Fortunately addiction is now classified as a disease that affects the brain, and in medical circles and general society alike it’s no longer thought of as a personal failing or choice.
Please seek help from a medical professional if you or a loved one is suffering from a serious addiction.
Many people think substance abuse when they hear about addictions, but that’s not the only type of addiction people can suffer from.
Today we’re taking a very basic look at various addictions and some simple tips that may help someone that’s suffering.
Dealing With Addictions
The Brain’s Reward System
Addiction interferes with our normal brain function, particularly in the reward system.
When we do something that we find enjoyable, this reward system releases the neurotransmitter dopamine.
Dopamine doesn’t necessarily cause feelings of pleasure or euphoria directly. Instead, it seems to reinforce your brain’s association between certain things and feelings of joy or pleasure, causing you to seek those things out again in the future.
Most Experts Recognize Two Types of Addiction:
- Chemical addiction: Addiction that involves the use of substances.
- Behavioural addiction: Addiction that involves compulsive behaviours.
Common Addictive Substances Include:
- Opioids. (Heroin,Oxycodone,Morphine)
Common Behavioral Addictions Include:
- Gambling addiction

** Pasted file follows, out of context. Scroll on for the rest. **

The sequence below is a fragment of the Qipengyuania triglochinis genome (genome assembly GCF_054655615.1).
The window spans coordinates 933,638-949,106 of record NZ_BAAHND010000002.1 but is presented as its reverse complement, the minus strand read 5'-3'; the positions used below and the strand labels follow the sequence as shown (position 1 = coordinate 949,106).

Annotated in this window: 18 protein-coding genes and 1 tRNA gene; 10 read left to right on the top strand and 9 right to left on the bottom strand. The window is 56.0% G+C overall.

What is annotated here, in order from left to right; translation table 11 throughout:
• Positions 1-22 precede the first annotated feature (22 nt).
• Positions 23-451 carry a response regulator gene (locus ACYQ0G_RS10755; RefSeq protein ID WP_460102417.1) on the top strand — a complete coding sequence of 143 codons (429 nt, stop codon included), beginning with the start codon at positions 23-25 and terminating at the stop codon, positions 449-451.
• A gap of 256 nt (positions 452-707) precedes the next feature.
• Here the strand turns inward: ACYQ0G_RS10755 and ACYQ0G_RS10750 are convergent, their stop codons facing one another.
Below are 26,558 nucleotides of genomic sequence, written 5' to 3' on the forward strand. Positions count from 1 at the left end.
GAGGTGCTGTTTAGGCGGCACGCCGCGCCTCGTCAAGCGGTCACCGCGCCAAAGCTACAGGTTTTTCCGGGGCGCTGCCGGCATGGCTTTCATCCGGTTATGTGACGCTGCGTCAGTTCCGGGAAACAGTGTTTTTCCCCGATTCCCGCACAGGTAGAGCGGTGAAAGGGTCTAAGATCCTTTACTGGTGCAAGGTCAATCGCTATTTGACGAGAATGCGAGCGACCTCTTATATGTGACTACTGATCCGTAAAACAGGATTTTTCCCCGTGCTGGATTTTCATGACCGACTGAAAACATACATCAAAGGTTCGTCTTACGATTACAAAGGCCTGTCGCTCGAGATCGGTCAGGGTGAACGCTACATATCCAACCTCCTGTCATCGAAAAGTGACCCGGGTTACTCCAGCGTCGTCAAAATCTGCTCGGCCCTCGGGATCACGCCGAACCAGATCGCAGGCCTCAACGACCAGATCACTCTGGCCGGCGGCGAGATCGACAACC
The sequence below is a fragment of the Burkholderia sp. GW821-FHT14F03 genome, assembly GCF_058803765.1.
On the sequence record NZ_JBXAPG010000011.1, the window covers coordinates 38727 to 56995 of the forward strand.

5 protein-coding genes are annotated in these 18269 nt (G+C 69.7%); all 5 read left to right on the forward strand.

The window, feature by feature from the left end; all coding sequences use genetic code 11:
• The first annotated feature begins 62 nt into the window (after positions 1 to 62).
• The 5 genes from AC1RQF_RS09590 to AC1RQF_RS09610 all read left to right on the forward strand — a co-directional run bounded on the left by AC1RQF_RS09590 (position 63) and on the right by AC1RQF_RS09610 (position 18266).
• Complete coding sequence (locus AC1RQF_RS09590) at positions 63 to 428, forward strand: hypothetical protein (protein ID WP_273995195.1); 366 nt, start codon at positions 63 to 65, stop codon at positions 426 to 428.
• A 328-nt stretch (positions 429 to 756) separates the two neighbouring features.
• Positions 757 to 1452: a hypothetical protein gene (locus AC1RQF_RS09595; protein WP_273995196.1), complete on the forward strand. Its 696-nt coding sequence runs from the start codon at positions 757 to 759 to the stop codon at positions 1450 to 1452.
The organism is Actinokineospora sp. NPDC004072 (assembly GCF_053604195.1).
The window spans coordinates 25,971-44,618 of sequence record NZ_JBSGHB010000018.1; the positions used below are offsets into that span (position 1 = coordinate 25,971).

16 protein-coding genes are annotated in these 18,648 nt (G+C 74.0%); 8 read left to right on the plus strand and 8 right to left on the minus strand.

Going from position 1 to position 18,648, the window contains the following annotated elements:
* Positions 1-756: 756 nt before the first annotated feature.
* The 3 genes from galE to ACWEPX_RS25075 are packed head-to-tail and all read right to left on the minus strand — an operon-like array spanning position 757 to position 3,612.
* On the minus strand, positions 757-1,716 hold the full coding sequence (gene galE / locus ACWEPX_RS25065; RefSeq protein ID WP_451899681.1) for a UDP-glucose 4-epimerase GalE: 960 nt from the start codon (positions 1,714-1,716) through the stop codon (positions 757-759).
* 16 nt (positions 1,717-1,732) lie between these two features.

- Shopping addiction.
- Exercise addiction.
- Food addiction.
- Video game addiction.
- Sex addiction.
- TV addiction.
- Social media addiction.
What Are Some Effective Ways to Deal with Addiction?
Steps for Quitting an Addiction
- Set a quit date.
- Change your environment.
- Distract yourself.
- Review your past quit attempts.
- Create a support network.
(Source: www.health.harvard.edu )
How Do You Stop a Form of Addiction?
How to Stop Addiction Now
- Admit you have a problem.
- Appreciate the benefits of sobriety.
- Reflect on your addiction.
- Seek professional support.
- Identify your triggers, and change your environment.
As we’ve seen addiction usually involves an inability to control substance use or specific behaviours.
Behavioural addiction can sometimes be equally as serious, and results in persistent, repeated behaviors that don’t offer any benefit.
The first step to recovery is admitting you have an addiction. Consider reaching out to a professional. Many people have successfully beaten addictions in their past.
Remember new behavioural patterns don’t often take hold instantly, and it can take time for new positive habits to form.
I wish you the very best in anything you’re struggling with, I was able to conquer a smoking addiction many years ago and never looked back with that one.